I'm a bit confused why it's hard to break Diffie–Hellman

Let's take the example

ALICE has G, a, and n

BOB had G, b and n

Eve (the third party) succeded to intercept G, n, $G^a, G^b$

ALICE generate the key G^(ab) mod n

BOB generate same key G^ba mod n

What I don't understand is why Eve cant' get a or b by knowing G^a and G^b.?

For me he can just use dichotomy:

Eve will take a random number r_a.

    if G^r_a$ < G^a /* already known */
        increase(r_a); /* by power ietration for example, +1 +100, +1000, +10000 */


The straight-forward method you outlined doesn't work, because $G^a$ is not monotonic in $a$; we can have $G^{r_a} < G^a$ even though $r_a > a$. This happens because we're working modulo $n$, rather than doing exponentiation in the real numbers or integers.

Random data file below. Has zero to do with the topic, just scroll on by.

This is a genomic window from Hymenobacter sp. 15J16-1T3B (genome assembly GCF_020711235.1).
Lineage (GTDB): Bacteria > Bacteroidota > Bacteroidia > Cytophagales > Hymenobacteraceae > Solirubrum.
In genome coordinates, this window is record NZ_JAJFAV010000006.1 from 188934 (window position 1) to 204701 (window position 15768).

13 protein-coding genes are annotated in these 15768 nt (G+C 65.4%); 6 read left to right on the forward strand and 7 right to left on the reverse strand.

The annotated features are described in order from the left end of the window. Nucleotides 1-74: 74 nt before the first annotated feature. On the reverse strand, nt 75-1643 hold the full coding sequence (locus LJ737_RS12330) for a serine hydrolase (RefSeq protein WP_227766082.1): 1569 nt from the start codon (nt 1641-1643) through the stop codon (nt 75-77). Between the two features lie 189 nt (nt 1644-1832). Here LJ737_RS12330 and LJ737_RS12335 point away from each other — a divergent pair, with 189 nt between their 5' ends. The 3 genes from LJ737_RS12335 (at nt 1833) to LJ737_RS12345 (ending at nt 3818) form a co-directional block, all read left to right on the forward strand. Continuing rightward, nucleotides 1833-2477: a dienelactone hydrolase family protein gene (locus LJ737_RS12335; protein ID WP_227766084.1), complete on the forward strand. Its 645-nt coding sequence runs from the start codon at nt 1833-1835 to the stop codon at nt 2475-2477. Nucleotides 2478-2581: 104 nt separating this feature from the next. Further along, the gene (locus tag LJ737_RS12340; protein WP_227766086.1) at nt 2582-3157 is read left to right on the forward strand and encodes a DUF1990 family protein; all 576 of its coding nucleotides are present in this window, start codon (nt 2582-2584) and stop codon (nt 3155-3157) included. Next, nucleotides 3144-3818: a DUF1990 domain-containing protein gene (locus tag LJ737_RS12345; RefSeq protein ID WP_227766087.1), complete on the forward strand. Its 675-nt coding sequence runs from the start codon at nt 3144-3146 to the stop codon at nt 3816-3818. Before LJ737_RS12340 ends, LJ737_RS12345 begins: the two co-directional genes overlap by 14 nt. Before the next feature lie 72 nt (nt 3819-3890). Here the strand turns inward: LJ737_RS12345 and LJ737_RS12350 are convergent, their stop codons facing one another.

For example, if we have $n=101$ and $G=2$ (for a toy example), then we have:

$$G^8 = 54 > G^{10} = 14$$

even though $8 < 10$

In fact, a practical method for doing probabilistic [1] evaluation of whether $a < b$ given $G^a \bmod n, G^b \bmod n$ (for the values of $n$ we actually use in cryptography) would be of great interest (and would essentially break all crypto based on modular exponentation)

[1] By probabilistic evaluation, I mean that the method doesn't have to give us the correct answer in all cases; it would be sufficient if it was correct with some probability somewhat more than 0.5

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    $\begingroup$ now I got it :$ (g^b \bmod{n})^a \bmod{n} = (g^a \bmod{n})^b \bmod{n}$ . hard to prove but this is the secret $\endgroup$ – mikmik Apr 4 at 21:32

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